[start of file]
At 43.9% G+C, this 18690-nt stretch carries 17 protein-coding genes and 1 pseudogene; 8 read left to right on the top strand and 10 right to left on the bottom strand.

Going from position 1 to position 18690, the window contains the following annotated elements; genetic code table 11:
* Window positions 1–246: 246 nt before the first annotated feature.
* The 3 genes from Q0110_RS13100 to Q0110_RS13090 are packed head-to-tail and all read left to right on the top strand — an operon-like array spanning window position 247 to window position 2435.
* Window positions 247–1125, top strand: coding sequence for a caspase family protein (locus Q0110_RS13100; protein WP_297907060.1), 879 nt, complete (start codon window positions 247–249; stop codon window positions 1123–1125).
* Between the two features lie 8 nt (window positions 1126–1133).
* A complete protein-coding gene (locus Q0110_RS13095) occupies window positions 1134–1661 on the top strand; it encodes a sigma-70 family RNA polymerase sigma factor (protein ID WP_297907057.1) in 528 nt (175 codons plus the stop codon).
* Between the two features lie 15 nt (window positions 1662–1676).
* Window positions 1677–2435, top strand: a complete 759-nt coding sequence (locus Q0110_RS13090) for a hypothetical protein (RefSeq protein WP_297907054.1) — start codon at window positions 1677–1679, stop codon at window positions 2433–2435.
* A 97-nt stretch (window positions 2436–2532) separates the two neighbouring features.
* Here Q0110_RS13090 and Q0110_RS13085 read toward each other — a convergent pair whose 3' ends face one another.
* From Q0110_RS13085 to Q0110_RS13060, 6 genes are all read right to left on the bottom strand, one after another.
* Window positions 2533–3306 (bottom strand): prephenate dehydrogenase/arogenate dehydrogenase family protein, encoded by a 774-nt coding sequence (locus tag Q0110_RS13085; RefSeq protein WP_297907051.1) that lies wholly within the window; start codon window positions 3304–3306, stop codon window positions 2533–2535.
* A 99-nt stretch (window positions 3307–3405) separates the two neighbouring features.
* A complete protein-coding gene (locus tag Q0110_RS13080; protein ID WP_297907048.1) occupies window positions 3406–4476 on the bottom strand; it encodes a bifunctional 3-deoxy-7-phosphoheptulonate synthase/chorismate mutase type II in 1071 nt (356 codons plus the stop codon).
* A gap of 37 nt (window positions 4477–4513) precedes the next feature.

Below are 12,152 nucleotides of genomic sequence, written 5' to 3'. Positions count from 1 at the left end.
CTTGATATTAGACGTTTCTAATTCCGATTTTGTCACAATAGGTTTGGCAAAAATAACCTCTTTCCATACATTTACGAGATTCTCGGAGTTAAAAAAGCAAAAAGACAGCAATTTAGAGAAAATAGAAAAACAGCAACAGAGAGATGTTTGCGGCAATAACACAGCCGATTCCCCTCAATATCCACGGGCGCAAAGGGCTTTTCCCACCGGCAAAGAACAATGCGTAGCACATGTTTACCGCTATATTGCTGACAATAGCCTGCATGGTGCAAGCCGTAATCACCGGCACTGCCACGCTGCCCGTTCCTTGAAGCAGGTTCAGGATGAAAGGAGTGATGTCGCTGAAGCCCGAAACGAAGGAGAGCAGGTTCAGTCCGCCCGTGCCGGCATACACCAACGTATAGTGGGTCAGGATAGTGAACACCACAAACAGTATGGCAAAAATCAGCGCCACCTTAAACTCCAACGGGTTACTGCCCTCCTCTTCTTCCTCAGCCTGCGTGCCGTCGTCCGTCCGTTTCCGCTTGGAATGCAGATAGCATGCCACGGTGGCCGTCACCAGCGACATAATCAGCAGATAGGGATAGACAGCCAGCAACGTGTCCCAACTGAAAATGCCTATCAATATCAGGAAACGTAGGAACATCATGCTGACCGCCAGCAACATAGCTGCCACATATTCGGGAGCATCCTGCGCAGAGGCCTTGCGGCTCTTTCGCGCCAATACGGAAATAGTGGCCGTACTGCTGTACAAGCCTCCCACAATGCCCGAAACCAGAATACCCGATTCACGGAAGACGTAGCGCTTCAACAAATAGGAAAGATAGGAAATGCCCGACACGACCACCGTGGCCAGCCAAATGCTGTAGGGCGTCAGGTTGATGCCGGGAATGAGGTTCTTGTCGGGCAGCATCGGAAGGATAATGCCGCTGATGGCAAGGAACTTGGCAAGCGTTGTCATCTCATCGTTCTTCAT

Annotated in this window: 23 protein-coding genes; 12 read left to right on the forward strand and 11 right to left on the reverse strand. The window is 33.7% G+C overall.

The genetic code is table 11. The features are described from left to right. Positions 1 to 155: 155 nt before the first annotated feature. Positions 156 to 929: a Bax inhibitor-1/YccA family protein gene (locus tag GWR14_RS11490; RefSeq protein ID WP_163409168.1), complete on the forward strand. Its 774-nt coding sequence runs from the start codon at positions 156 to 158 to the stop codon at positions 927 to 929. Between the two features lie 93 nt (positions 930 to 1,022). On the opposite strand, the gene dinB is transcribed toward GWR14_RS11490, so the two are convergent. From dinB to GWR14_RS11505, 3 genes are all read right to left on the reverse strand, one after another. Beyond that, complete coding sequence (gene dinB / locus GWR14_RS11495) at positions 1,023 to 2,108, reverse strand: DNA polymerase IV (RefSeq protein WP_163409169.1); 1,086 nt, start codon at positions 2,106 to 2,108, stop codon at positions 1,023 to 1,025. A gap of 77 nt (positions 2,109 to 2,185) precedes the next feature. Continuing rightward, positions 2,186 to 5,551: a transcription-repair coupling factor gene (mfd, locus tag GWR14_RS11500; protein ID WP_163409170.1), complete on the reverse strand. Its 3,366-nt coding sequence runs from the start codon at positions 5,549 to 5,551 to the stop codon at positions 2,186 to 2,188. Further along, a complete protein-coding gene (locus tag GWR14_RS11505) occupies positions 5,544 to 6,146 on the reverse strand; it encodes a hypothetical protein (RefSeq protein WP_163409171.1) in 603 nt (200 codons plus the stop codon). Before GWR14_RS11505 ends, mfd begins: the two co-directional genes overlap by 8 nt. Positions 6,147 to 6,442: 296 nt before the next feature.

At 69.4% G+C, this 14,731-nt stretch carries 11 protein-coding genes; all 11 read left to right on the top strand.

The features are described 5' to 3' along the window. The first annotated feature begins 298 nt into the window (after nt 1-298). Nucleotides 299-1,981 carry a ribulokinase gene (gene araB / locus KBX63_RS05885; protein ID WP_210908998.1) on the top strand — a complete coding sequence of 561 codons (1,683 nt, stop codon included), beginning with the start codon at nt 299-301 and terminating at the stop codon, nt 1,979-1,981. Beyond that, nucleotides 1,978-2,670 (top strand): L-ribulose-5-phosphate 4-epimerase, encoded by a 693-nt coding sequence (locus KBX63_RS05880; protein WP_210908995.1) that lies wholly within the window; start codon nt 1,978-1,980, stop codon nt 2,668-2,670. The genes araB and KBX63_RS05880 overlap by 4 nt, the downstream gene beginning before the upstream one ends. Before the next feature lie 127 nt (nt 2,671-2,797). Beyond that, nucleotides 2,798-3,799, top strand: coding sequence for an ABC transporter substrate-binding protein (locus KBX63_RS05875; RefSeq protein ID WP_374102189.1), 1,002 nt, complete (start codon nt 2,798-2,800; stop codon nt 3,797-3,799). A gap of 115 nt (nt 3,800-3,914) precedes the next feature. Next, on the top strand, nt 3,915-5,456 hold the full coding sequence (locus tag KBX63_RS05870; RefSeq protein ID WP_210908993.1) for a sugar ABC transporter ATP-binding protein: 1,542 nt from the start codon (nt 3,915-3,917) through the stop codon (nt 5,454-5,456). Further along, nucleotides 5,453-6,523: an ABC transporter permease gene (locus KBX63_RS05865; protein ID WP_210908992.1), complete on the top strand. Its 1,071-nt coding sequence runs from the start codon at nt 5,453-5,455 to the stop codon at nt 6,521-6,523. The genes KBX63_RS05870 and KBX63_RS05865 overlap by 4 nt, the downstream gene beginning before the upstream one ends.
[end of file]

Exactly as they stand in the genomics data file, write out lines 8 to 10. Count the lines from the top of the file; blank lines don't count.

* Between the two features lie 15 nt (window positions 1662–1676).
* Window positions 1677–2435, top strand: a complete 759-nt coding sequence (locus Q0110_RS13090) for a hypothetical protein (RefSeq protein WP_297907054.1) — start codon at window positions 1677–1679, stop codon at window positions 2433–2435.
* A 97-nt stretch (window positions 2436–2532) separates the two neighbouring features.